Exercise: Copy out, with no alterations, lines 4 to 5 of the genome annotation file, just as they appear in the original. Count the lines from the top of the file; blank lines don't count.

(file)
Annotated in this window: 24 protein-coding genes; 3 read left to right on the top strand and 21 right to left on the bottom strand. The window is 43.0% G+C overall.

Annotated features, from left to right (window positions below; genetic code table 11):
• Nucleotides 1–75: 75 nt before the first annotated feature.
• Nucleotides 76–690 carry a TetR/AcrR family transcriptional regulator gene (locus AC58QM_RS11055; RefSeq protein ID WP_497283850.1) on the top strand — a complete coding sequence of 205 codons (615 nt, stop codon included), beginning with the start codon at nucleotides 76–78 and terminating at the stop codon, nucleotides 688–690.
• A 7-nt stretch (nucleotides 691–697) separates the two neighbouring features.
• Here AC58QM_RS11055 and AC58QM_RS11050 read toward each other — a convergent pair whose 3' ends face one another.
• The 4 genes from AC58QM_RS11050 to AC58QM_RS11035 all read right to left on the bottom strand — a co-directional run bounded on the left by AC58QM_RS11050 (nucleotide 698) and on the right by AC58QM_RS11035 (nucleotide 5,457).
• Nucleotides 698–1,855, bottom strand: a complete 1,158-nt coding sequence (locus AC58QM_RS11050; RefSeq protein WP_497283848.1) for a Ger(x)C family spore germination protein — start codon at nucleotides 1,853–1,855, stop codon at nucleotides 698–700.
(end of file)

• Nucleotides 76–690 carry a TetR/AcrR family transcriptional regulator gene (locus AC58QM_RS11055; RefSeq protein ID WP_497283850.1) on the top strand — a complete coding sequence of 205 codons (615 nt, stop codon included), beginning with the start codon at nucleotides 76–78 and terminating at the stop codon, nucleotides 688–690.
• A 7-nt stretch (nucleotides 691–697) separates the two neighbouring features.